A range of U.S. lawmakers have introduced legislation proposing to expand the state ’s national electric car tax credit for an additional 400,000 EVs offered by car manufacturers.
Under present regulations, buyers may benefit from a $7,500 federal tax credit for the initial 200,000 EVs a car manufacturer sells at the U.S.. The tax credit is phased out over a period of 15 months, After that amount is reached.
The new bill, dubbed the ‘Driving America Forward Act’ and sponsored by the likes of Democratic Senators Debbie Stabenow and Gary Peters, would grant automobile makers a $7,000 tax credit for an additional 400,000 vehicles built in addition to the 200,000 already qualified for a $7,500 credit. The bill proposes to shorten the phase-out program to nine months and has been been sponsored by Republic Senators Lamar Alexander and Susan Collins in addition to Democratic Representative Dan Kildee.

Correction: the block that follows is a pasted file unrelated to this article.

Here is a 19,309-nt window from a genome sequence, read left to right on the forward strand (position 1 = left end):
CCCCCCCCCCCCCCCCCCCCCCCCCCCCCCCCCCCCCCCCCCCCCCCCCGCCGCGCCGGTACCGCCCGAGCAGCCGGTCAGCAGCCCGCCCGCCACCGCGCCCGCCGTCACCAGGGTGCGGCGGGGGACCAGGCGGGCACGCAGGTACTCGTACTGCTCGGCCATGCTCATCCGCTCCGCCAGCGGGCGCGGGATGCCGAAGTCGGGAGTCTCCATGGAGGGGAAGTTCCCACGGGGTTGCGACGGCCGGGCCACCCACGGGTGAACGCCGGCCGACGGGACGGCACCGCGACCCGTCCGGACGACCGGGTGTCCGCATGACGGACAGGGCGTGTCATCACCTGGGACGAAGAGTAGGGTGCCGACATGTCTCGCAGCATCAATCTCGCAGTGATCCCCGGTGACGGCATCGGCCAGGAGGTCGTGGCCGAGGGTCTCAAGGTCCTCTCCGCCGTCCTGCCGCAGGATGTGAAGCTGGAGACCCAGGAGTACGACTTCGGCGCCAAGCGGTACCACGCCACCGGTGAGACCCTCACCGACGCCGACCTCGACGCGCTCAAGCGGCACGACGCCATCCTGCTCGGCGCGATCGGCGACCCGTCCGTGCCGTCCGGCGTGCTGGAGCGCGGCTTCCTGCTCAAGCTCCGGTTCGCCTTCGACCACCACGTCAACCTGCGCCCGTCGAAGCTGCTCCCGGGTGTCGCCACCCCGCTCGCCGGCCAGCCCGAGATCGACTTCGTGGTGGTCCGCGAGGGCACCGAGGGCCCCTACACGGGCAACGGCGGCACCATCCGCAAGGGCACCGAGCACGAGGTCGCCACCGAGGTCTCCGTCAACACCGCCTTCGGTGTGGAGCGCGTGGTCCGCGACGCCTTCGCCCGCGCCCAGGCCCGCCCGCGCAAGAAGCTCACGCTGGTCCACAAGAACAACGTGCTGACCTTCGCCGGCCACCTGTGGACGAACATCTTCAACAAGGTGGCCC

The proposal clashes with White House plans
Moreover, the bill would expand the hydrogen fuel cell credit through to 2028 and is estimated to cost $11.4 billion. All but $91 million of this figure would be used to prolong the EV tax credit.
Reuters reports that the bill has the backing of several automobile manufacturers and environmental groups. However, many lawmakers are expected to oppose the bill, especially since the White House last month suggested to instantly scrap the $7500 federal tax credit in a move that would reportedly save the government $2.5 billion over a decade.
Businesses including GM, Tesla, Toyota, Ford, FCA, Honda, BMW, Nissan, and Volkswagen AG have all backed the bill.
Tesla was the first company in the United States to have its federal tax credit cut from $7,500 to $3,750 on January 1. GM’s tax credit was also halved on April 1.
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